Tractor rollovers are one of the leading causes of death among farm workers in the United States. More than 130 workers die each year. All tractors manufactured after October 25, 1976, must have a rollover protective structure (ROPS). A ROPS is a cab or frame designed to prevent injury or death when a rollover occurs. If you own a tractor manufactured before October 25, 1976 contact the manufacturer for an approved ROPS system.
What your employees need to know about ROPS protection
Required by law, all operators using a ROPS-equipped tractor must wear a seatbelt. A tractor’s ROPS and seat belt work together to protect the operator, and to reduce the risk of injury during a rollover. The seatbelt keeps them in the seat, and the ROPS provides distance between the seat and the ground, keeping the tractor from landing on top of the operator.
Alternatively, when using a tractor without a ROPS, operators are not supposed to wear a seatbelt. It can trap them to the seat during the rollover. The safest option when using a pre-October 1976 tractor is to retrofit it with a ROPS and seatbelt.
A ROPS can include a roll bar behind the driver seat or an enclosed cab, which protects the driver from outdoor elements.
What your employees need to do to prevent a tractor rollover
Tractor rollovers often result from driving too fast, running into ditches, or driving on steep slopes. Accidents also occur when the front-end loaders are used to handle heavy loads such as round hay bales. Slowing down and staying alert helps prevent rollovers.
Due to the rough terrain, operators should maintain a safe speed. They should slow down even further when turning, crossing slopes, or when driving on muddy or slick surfaces. Other prevention methods required by Cal/OSHA include:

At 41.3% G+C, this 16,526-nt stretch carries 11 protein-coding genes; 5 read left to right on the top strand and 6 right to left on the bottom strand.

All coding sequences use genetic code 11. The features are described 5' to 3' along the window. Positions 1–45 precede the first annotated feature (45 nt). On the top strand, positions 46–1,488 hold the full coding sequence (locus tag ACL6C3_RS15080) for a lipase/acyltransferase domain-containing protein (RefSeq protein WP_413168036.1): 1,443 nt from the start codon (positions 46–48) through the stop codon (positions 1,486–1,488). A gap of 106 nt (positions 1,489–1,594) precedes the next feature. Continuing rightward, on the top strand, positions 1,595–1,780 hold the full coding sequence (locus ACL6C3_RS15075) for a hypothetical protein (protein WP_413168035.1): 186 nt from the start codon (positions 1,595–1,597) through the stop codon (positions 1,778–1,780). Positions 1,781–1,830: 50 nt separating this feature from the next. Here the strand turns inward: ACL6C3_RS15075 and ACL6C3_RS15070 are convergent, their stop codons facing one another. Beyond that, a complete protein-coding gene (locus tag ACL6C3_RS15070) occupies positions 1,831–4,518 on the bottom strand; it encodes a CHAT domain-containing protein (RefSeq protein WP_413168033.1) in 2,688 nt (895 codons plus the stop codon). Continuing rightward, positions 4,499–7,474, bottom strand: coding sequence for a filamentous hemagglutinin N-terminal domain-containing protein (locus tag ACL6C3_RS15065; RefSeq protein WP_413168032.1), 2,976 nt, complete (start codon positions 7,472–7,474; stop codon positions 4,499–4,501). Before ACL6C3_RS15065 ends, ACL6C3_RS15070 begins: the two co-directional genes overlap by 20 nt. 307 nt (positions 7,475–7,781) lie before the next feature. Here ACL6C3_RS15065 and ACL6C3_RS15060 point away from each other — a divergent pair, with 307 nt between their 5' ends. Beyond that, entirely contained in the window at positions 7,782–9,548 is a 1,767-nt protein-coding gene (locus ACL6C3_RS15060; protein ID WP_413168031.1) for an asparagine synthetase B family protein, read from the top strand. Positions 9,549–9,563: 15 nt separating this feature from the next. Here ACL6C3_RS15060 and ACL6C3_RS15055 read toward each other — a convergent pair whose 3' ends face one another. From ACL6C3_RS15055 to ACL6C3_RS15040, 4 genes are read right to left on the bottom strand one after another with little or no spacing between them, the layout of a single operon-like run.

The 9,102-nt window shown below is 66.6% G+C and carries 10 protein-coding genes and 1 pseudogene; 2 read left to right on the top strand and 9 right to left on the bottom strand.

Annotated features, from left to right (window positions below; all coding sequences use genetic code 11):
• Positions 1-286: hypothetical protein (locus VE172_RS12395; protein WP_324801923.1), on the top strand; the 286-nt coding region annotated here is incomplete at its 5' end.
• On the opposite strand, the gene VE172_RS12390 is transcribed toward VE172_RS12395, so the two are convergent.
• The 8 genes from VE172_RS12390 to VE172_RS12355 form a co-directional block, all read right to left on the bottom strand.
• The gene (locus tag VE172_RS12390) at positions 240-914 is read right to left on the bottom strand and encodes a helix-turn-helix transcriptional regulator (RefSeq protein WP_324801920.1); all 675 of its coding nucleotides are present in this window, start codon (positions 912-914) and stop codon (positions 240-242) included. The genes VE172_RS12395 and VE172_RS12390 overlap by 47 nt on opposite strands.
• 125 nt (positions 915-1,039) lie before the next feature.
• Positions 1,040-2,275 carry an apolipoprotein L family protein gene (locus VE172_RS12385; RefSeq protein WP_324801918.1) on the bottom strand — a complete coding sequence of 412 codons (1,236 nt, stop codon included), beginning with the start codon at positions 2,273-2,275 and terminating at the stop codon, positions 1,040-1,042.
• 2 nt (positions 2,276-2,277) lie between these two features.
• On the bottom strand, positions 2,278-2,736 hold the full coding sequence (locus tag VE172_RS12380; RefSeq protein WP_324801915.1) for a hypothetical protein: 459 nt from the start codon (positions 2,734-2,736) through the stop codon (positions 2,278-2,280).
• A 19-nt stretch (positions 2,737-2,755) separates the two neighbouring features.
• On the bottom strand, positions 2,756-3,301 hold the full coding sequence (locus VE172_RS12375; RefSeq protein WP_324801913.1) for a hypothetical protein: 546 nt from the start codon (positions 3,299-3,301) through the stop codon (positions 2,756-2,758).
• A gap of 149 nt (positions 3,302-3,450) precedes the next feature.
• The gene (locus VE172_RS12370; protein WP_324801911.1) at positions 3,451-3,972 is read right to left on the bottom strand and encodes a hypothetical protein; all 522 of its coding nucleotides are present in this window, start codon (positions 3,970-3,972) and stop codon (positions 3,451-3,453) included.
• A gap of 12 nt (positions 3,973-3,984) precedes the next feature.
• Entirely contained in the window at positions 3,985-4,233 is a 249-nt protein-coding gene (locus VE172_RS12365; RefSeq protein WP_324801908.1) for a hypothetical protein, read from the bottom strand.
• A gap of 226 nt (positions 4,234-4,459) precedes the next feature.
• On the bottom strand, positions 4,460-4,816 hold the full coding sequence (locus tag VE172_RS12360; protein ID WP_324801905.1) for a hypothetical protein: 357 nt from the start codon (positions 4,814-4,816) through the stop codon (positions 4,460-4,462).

- Avoid ditches, holes, and other embankments whenever possible.
- Avoid slopes too steep for operation.
- Operate the tractor smoothly by avoiding jerky turns, starts, or stops.
- Never transport passengers.
What to cover at your safety meeting: ROPS and rollover prevention
Since each worksite varies, and conditions change it is a good practice to conduct an inspection and safety meeting before using a tractor. Be specific about the hazards at your workplace and provide detailed instructions that include how to operate the tractor safely.
Discuss how the ROPS and proper use of a seatbelt will prevent a serious or fatal injury. Remind operators about the importance of staying alert and keeping control of the tractor. Cal/OSHA requires training for tractor use when a worker is first assigned to operate a tractor and at least once per year after that.
Tractors pull harvesting equipment and other heavy machinery necessary to complete work on the farm. They also help your employees navigate difficult terrain. Using tractors with ROPS and wearing a seatbelt will help protect your employees in the event of a rollover accident.